Secret price of a LoRa gateway

(Sgt Wilko) #21

I had different prices quoted to both you and @jmarcelino, and was told the adapter board wasn't for sale outside of the IoT discovery pack!

(Sgt Wilko) #22

What about the new sx1308? was, wasn't the press-release, etc, suggesting that we'd be having sub US$100 concentrator boards?


You can already have sub $100 concentrator boards, see the pricing of RisingHF :wink: . But for a gateway you also need a controller board (e.g. RasPi), some wiring, a power supply, an antenna, an enclosure. These quickly add up to another $100. And then we're not even talking industrial grade material.

The SX1308 allows some cost shavings (around €25 actually), but it's rated for indoor use only.


A nontransparent/opaque pricing policy enables distribution channels to charge (distributor-specific) hi profit margins. This is new technology and booming business..
At minimum suggested retail prices (SRP) should be known. If lacking then that gives room for thoughts. :innocent:


How about some $75 gateway that can be bought via AliExpress? :grin:
(industrial grade for this price range not required)


There will probably exist (much) lower cost alternatives than a €40 Raspberry Pi for basing a gateway on.


Not with the current TTN packet forwarder. The TTN gateway will use a PIC32 afaik, allowing to shave some €15 of the BOM. The microcontroller is cheaper, but your (custom) board adds some cost again, especially since you are only making a few thousands at most. The RaspPi on the other hand is manufactured at very high quantities (millions) and close to component cost (it's a non-profit), adding only the margins of RS or Farnell (typically 20%).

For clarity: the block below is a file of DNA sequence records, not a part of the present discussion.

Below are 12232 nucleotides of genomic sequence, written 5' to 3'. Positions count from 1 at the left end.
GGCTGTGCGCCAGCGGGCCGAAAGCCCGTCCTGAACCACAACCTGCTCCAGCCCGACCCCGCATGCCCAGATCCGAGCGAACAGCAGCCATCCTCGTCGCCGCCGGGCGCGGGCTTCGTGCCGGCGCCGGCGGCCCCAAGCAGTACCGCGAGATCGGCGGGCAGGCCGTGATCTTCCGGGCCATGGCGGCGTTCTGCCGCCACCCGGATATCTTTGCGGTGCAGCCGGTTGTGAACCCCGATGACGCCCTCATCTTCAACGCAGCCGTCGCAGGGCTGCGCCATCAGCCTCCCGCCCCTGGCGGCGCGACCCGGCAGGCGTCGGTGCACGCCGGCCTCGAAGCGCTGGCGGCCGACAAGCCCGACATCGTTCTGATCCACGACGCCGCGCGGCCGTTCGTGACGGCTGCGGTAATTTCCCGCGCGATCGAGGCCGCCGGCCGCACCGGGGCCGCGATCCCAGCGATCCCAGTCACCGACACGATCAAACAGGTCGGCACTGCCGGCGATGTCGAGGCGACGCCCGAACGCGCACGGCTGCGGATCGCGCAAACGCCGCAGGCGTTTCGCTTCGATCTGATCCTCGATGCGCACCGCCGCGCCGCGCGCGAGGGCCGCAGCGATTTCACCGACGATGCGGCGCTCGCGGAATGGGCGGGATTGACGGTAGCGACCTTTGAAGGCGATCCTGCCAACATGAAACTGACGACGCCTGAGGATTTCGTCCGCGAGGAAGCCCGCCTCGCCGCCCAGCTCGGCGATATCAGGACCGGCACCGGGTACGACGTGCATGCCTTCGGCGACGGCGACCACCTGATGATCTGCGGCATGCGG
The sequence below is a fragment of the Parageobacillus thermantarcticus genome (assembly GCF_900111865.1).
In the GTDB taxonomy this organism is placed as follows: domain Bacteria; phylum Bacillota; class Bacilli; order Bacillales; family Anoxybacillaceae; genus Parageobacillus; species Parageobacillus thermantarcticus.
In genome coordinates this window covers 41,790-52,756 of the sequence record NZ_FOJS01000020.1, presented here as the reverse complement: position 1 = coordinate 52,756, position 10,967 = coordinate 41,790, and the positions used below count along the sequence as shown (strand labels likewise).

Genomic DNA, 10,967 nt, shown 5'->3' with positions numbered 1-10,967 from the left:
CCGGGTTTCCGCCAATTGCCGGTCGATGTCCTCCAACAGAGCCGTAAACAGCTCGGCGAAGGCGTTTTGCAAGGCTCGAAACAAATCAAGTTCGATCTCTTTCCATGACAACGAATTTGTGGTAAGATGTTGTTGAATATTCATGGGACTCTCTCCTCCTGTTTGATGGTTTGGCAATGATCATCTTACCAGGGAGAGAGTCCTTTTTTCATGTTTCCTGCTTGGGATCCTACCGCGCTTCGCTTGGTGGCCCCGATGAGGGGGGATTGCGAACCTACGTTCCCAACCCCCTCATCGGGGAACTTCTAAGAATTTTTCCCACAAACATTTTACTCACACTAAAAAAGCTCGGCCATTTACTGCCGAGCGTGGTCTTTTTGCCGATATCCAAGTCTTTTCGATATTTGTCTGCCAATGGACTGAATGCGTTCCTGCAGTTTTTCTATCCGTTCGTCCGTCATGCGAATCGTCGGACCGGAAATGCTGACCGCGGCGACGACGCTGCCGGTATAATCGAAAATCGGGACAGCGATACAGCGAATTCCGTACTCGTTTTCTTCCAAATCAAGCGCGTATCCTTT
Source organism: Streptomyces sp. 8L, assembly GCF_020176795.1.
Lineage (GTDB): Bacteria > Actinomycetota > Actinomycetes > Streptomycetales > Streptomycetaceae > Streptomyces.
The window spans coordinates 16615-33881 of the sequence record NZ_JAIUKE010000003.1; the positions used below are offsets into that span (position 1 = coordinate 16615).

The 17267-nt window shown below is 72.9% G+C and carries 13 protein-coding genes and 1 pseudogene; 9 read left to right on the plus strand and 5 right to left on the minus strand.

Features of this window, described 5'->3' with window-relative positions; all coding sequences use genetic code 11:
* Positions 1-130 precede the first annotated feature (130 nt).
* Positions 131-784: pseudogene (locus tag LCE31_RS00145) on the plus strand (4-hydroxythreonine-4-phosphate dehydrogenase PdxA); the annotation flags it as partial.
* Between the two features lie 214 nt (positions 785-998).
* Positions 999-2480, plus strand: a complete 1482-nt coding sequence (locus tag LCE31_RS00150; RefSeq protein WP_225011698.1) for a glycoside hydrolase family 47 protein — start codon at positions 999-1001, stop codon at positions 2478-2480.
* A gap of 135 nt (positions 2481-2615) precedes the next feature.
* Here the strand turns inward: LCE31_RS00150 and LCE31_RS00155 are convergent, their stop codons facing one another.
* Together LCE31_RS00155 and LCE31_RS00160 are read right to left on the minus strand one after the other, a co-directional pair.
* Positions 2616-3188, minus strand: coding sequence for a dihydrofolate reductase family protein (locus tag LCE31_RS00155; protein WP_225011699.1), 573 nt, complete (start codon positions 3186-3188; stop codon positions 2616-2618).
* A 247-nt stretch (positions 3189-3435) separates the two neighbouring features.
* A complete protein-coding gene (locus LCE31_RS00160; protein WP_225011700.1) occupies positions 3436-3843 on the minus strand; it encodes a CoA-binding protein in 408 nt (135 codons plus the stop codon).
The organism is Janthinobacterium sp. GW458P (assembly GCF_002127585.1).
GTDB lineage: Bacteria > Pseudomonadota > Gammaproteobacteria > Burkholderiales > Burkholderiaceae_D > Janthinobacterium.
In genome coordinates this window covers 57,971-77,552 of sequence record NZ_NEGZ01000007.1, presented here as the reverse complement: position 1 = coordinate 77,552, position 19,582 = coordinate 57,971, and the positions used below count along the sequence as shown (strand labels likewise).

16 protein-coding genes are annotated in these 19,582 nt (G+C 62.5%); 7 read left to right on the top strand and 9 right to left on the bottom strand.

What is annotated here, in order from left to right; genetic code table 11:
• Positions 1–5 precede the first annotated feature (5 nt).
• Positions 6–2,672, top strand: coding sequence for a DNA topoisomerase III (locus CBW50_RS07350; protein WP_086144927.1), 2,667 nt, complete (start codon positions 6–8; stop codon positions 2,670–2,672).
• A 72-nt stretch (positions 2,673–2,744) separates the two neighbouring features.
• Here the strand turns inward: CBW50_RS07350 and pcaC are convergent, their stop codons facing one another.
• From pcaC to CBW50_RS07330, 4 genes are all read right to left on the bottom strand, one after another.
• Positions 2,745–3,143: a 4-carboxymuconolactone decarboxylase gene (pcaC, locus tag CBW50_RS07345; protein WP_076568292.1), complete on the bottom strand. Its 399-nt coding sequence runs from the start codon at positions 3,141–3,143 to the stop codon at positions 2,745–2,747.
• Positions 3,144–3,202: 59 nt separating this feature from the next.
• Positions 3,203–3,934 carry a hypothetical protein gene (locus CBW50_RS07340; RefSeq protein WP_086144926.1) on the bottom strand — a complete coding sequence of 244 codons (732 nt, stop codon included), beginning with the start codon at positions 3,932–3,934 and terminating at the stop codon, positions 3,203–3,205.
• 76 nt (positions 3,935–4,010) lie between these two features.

I think a price level of €200 for a consumer grade gateway seems natural. It's not that far off from a decent wifi router that is produced in quantities a thousand times higher and already has a well established market.

(Jose Marcelino) #29

I think what @bluejedi was reffering to are the cheaper Pi boards like the NanoPi or Orange Pi (can be had for as little as $7.99)


I can confirm these work very well for gateways - maybe even better than the Raspberry Pi has they have native real Ethernet and don't use an internal USB-Ethernet adapter


I think for an average decent consumer WiFi router €100 to €120 should suffice. In my opinion a consumer LoRa gateway should be available for similar price range.


I was in fact targeting everything that is much cheaper than a Raspberry Pi 3. :slight_smile:
Could even be a Raspberry Pi Zero, but that is single core/single threaded. I'm not sure if that will be sufficient for a gateway. But could also be PIC or ARM based, maybe even an ESP32 when sufficient.
Good point about native Ethernet instead of Ethernet over USB.
I never looked in-depth at requirements for a LoRa gateway. Not sure what the max concurrent network traffic is and what requirements are needed regarding processor speed, multi-threading, memory (incl. cache) etc.

I have little experience with the Allwinner SoC's you mentioned but I have seen many articles that their support is quite poor and their community (compared to Raspberry Pi and Arduino) is quite small.


and the (pcb) design, prototyping , writing and testing the firmware ect is for free ? interesting :wink:

I haven't seen a (working) 'DIY hobby' gateway with semtech chips , maybe that's because, until a couple of months ago you couldn't buy them in small quantities.
It starts with all the semtech tech info is under NDA


Where did I mention "for free"?


you only seem to add up the price of the basic components, that's ok ... for a hobbyist


Where did you see me adding up the price of the basic components?
The Raspberry Pi has been mentioned several times in this thread. It's price is around €40,- which is a rather substantial contribution to a hobbyist/consumer DIY gateway's price.
For a more dedicated gateway application there will very probably be (much) cheaper alternatives around than a €40 Raspberry Pi.
No adding up price of basic components here. Only subtracting savings for one of the components.

(Jose Marcelino) #36